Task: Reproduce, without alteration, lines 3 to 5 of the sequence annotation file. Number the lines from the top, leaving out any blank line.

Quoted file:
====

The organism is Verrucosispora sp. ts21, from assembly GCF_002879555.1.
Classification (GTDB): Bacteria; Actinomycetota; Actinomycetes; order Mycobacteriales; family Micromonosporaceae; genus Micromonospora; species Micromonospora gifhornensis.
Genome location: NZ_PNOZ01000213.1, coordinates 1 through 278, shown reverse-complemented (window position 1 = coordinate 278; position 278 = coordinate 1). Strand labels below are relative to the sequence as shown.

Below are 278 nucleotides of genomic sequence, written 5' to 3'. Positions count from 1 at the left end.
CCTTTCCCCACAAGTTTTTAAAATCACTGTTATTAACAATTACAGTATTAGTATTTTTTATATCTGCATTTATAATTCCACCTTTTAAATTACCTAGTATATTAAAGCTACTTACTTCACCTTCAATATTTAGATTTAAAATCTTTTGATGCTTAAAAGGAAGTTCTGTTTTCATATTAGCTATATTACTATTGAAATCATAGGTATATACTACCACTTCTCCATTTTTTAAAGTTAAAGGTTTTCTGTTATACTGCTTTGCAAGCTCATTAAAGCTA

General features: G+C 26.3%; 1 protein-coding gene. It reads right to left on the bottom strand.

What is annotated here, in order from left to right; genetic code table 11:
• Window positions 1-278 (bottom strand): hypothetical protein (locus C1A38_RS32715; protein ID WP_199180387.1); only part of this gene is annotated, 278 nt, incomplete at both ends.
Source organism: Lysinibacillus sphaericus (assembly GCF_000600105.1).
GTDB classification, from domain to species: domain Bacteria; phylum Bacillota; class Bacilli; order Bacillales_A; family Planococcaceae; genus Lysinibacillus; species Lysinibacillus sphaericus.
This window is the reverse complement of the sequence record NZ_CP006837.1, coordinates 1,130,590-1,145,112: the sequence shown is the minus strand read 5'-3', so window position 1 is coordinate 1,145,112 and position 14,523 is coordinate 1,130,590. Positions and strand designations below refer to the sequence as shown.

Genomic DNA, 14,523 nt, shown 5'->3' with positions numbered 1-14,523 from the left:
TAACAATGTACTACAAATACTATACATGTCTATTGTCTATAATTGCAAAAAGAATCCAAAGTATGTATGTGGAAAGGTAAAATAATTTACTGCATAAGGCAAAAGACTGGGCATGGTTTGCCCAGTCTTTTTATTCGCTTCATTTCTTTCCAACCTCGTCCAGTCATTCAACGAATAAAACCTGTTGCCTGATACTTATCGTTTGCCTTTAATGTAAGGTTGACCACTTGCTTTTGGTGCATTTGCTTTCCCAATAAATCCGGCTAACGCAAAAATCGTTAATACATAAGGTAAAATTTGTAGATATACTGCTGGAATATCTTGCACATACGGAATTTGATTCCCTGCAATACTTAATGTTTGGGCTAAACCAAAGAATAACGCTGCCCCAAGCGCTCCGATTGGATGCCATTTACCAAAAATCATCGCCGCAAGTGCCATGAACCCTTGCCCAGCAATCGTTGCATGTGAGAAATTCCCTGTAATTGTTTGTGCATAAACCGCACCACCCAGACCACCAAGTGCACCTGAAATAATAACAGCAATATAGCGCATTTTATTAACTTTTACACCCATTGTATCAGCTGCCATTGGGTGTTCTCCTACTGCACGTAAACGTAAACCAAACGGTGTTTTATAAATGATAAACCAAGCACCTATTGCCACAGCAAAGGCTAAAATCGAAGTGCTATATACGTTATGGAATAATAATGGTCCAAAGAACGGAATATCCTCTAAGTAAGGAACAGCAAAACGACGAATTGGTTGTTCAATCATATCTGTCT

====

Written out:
Genome location: NZ_PNOZ01000213.1, coordinates 1 through 278, shown reverse-complemented (window position 1 = coordinate 278; position 278 = coordinate 1). Strand labels below are relative to the sequence as shown.

Below are 278 nucleotides of genomic sequence, written 5' to 3'. Positions count from 1 at the left end.
CCTTTCCCCACAAGTTTTTAAAATCACTGTTATTAACAATTACAGTATTAGTATTTTTTATATCTGCATTTATAATTCCACCTTTTAAATTACCTAGTATATTAAAGCTACTTACTTCACCTTCAATATTTAGATTTAAAATCTTTTGATGCTTAAAAGGAAGTTCTGTTTTCATATTAGCTATATTACTATTGAAATCATAGGTATATACTACCACTTCTCCATTTTTTAAAGTTAAAGGTTTTCTGTTATACTGCTTTGCAAGCTCATTAAAGCTA